Experimental evaluation of using pyrolyzed carbon black derived from waste tires as additive towards sustainable concrete
نوع المنشور
بحث أصيل
النص الكامل


Waste tires (WTs) are one of the most critical environmental problems worldwide. Since the WTs cannot be landfilled or burned, innovative solutions and proper solid waste management are needed. Therefore, several methods have been proposed for WTs treatment. Among these methods, the pyrolysis process is considered the most favorable. Pyrolysis is a process of converting WTs in absence of oxygen into pyrogas, fuel oil, and a by-product, which is pyrolyzed carbon black (PCB). To introduce the idea of eco-friendly and sustainable concrete, it is proposed to use PCB as an additive in concrete structures. In this experimental investigation, PCB samples are obtained from a local pyrolyzed WTs plant. Several concrete properties are investigated considering different mixes of different weight percentage ratios of PCB to cement (PCB/c); 0% (control sample), 3%, 3.5%, 4%, 4.5%, 5%, 7%, and 10%. Typically, fixed amounts of cement, water, sand, aggregate, and superplasticizer are prepared following international preparation standards, and then, mixed with the aforementioned PCB/c ratios. Afterward, an array of mechanical tests are performed investigating properties enhancements. These tests are slump, compressive strength, and abrasion resistance, along with water absorption. Results show a noticeable increase in the compressive strength for tested samples of 29.3 and 38.4 MPa were obtained at a ratio of 4% for 7 and 28 days, respectively. This is combined with a slight reduction of slump results; however; slump values are still within standard limits for most of the mixes. In addition, abrasion resistance results suggest a vital improvement in the PCB/c mixes. Also, water absorption measurements reflect enhancement of concrete mixes up to a specific percentage of PCB. Amongst tested PCB/c ratios, the study highlights the optimal value to be between 3% and 5%. In addition, a multi-level framework on the impact of institutional pressures on the adoption of PCB as an additive to cement has been addressed to rationalize and raise awareness towards the applicability of such a feasible approach. Thus, the overall results reflect the promising horizons of using PCB as an improving additive material in concrete mixes.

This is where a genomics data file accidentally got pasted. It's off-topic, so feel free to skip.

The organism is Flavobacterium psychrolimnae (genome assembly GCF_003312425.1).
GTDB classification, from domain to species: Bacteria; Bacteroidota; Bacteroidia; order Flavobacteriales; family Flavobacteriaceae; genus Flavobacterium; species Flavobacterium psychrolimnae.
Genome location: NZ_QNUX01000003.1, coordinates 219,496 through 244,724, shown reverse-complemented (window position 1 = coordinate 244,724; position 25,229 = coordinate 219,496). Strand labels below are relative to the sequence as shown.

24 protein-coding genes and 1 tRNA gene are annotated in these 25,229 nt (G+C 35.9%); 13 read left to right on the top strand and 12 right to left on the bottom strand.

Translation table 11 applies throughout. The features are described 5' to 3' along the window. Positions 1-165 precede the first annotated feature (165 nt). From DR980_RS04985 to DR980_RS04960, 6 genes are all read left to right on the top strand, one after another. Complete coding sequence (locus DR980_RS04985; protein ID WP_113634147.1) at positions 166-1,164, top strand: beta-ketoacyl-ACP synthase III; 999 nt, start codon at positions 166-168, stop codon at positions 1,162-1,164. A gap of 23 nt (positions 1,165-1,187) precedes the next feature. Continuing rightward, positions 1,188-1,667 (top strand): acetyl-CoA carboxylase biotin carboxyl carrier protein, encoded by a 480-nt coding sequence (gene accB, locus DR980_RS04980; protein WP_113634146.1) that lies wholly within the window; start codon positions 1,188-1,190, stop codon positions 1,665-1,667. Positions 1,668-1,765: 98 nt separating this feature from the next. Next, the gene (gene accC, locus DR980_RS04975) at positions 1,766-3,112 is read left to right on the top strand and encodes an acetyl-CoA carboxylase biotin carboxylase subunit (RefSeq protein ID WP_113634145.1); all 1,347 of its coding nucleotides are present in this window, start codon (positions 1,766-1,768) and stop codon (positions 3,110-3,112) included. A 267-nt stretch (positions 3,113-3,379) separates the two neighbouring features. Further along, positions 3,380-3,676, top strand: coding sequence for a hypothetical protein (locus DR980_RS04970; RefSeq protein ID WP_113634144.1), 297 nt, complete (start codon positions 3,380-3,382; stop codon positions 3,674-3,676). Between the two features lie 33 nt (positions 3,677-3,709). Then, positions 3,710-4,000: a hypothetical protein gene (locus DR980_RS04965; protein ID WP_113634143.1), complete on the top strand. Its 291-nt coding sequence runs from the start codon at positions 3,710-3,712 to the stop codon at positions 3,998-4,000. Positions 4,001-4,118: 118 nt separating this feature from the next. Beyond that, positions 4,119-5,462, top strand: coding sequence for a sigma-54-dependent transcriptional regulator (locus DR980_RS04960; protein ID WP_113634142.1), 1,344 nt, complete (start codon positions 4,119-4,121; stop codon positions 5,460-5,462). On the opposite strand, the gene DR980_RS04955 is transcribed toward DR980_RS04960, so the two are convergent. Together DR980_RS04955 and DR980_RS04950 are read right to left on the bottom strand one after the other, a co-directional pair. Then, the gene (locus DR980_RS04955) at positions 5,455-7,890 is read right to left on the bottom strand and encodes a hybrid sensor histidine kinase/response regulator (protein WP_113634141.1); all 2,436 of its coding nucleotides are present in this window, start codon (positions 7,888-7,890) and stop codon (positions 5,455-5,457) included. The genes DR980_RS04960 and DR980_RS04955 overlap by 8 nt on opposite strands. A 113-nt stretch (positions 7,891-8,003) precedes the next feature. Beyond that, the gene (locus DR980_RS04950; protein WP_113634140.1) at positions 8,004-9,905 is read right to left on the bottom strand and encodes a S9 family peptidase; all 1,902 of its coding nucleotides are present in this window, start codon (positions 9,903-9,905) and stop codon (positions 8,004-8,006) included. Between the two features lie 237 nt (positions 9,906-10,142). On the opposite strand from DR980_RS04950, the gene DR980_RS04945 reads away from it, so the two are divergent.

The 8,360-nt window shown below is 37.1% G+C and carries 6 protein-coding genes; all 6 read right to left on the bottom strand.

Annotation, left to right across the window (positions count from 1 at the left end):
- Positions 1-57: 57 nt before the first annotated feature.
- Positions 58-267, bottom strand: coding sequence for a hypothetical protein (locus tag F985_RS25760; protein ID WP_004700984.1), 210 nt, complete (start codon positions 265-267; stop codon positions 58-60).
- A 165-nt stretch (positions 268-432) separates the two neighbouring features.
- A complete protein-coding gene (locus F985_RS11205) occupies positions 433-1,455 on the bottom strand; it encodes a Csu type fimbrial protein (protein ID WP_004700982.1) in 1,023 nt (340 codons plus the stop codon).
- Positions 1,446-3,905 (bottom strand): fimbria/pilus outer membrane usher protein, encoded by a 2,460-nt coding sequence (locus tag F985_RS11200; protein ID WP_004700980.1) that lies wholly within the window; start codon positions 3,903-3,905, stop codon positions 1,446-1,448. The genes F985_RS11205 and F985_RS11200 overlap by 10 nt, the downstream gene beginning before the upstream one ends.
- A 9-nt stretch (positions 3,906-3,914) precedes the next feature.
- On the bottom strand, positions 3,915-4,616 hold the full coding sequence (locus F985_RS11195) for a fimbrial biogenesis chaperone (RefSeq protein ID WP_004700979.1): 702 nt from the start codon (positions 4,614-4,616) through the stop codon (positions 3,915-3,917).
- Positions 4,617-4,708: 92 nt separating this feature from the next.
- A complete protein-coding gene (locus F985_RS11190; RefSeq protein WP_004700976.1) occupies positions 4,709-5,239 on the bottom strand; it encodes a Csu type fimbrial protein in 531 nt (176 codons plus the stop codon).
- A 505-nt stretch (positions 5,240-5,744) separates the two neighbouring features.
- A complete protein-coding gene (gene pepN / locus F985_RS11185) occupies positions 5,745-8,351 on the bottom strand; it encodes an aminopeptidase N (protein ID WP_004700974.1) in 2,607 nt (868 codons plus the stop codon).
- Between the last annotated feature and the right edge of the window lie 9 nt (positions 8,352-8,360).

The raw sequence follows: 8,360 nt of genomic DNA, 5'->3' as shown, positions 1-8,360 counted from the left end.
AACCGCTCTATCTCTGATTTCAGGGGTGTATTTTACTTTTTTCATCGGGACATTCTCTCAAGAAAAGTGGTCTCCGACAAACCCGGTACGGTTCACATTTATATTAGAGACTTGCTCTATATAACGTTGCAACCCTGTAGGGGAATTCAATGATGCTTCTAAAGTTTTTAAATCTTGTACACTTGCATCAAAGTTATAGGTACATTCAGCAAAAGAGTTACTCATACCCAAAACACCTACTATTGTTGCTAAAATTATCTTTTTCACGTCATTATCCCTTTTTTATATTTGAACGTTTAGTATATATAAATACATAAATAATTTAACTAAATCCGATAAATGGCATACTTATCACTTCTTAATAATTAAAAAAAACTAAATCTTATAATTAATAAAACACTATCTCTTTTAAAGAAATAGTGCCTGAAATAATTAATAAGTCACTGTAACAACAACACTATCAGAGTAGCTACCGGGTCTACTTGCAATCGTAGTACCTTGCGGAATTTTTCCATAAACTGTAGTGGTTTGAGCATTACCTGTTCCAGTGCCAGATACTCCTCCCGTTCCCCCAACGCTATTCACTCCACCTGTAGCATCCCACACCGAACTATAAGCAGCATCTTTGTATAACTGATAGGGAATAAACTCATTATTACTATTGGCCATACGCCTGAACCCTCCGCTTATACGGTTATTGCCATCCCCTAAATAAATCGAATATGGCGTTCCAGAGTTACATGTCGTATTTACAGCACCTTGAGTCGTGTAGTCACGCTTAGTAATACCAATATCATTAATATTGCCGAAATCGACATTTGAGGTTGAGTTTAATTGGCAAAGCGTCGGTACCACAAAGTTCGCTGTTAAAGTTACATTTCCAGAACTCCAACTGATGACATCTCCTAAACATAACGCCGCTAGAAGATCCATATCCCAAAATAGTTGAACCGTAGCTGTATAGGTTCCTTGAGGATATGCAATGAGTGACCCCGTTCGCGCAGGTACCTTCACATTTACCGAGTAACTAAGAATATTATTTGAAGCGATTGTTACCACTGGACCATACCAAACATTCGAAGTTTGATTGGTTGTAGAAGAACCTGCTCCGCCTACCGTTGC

Case Studies in Construction Materials
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